Weekend Meditation: Simplicity, Work, and Enjoyment
I’m quite taken by the short video (above) by Julia Warr which had been showing up on the internets this week. It features Maia Helles, a 95 year-old ballet dancer/teacher whom Julia met on an airplane a few years ago.
The scenes of Maia watering her garden and doing her exercise routine (which she has been doing for over 60 years) are very inspiring. But my favorite moments are of her tying on her apron and cooking what I assume to be her lunch. Greens and yellows, we hear her say as she dishes up delicious looking plates of Delicata squash and cooked greens. We see her table beautifully and simply set, a bright orange pot hanging on her wall, the translucent cloth that covers her kitchen door fluttering in the breeze. She fusses and primps a little in the kitchen mirror, fixing and fluffing her hair.
When we think of growing old, I imagine most of us wouldn’t mind being like Maia: active, engaged, independent, and, dare I say it, beautiful. And how can we achieve this? We’re fortunate that Maia is generous as well as wise and flexible, for she shares her secret for her long life at the end of the film. “Simplicity, work, and enjoyment” she tells us.
Although I have a long way to go before I’m 95, I’m thinking that I might take a page from Maia’s book and see if I can’t begin right now to build my life around simplicity, work, and enjoyment. It’s somewhat that way already (although I could really use more of her stretching routine) but I feel I want to bring it in even further. Make more of a habit of it, so it becomes instinctual and built in.
So I put on my apron and pick up the Delicata squash that’s been sitting on the counter for a week now. I slice it up and roast it in the oven with a few fat cloves of garlic. Meanwhile I sauté some Tuscan kale with a little red onion and put it, still bright and chewy, into a salad bowl. When the squash is done, I add it to the kale, squish in the softened garlic and toss it with a little lemon juice and shards of parmesan. A heel of bread and a glass of wine and there it is: simplicity, work, and enjoyment disguised as dinner. It might seem a little more complicated than Maia’s Yellows and Greens, but for me it’s quite a simple dish, taking only 20 minutes or so to get on the table.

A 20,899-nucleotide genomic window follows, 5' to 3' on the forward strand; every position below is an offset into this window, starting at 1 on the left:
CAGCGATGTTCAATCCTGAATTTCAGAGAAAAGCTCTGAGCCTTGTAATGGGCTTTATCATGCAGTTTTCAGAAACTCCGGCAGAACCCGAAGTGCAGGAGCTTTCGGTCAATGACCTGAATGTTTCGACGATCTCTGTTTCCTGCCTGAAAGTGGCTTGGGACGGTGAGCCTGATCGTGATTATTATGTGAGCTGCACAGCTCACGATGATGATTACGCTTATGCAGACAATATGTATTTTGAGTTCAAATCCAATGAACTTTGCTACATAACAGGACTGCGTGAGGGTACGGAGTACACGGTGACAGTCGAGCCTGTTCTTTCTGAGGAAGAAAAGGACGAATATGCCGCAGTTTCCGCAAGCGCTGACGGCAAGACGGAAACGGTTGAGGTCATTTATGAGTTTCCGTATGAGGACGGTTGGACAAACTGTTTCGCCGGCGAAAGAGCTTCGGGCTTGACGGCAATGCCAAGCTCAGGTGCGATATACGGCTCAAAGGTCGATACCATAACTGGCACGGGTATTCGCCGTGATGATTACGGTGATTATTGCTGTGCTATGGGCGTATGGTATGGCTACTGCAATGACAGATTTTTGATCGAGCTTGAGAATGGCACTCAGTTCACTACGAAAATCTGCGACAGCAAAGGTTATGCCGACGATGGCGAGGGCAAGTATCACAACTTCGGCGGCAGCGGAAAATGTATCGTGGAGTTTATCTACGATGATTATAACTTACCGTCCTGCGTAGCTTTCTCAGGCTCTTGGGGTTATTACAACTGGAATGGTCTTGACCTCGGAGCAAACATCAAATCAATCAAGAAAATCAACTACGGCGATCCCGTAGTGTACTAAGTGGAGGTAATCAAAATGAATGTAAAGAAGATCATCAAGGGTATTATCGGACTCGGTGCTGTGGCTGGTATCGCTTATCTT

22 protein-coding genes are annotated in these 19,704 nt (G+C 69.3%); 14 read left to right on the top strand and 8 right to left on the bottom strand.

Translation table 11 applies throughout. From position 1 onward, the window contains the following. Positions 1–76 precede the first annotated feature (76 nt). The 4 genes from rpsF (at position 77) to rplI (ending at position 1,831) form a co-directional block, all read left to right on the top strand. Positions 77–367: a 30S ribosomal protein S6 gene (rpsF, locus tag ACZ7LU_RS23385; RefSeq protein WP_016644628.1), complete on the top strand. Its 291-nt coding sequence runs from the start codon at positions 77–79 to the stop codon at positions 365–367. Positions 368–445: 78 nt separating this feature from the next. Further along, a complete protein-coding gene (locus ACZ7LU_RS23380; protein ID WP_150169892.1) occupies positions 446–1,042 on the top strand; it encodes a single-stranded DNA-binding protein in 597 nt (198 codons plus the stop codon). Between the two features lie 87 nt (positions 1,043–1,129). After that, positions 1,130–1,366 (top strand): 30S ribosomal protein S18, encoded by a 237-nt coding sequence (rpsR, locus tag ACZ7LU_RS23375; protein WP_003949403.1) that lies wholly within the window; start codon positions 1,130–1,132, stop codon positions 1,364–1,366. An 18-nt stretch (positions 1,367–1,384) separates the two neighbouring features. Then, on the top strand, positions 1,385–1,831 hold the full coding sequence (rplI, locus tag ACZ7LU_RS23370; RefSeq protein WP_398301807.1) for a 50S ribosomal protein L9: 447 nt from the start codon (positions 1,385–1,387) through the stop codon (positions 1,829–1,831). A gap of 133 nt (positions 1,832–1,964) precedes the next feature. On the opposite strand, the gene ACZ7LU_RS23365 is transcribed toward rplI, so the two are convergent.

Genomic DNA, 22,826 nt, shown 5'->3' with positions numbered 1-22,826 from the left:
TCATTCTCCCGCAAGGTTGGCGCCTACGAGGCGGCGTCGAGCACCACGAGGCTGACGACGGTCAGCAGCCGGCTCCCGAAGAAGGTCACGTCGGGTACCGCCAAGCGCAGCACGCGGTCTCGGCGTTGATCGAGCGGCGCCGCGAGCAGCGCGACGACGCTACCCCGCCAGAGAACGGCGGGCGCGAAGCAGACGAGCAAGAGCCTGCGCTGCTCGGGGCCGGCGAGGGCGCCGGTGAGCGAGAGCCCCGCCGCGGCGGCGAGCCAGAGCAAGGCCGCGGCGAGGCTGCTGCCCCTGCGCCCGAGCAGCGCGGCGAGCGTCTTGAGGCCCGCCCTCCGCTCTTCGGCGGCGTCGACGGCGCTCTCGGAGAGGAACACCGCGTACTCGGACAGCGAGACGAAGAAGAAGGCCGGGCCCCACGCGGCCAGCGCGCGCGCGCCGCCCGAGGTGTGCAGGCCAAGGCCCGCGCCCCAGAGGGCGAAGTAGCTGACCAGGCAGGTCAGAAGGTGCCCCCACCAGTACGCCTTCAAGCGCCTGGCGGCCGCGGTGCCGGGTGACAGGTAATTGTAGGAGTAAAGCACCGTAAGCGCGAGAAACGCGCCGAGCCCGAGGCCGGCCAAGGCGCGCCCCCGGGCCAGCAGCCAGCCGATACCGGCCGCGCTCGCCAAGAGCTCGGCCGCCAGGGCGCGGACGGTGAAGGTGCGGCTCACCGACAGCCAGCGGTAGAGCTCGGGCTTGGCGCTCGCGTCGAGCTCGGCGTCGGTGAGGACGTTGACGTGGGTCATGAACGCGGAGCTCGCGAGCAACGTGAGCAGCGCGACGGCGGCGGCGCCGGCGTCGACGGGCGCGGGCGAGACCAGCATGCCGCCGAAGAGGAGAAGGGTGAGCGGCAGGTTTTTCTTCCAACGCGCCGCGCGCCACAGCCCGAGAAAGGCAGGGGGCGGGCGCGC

After dinner, the cleaning up and the putting away brings more enjoyment and I realize that while Maia’s philosophy is in part about approach and attitude, it’s only when we physical enact it that it really begins to take hold. We can think about things, we can discuss them and write about them, but it’s in the doing that we complete our understanding and experience. That’s where an idea becomes an outward expression of our inner workings, a (hopefully) good, life-long habit.
Simplicity, work, and enjoyment. Leaving the kitchen, I pass by the mirror in the hall and stop to fluff my hair. I wonder if this will be the year I might start to wear red lipstick. Yellows and greens and reds. Starting now, today, to build the life that I want to grow old in. Lively, engaged and beautiful. May it be so for everyone.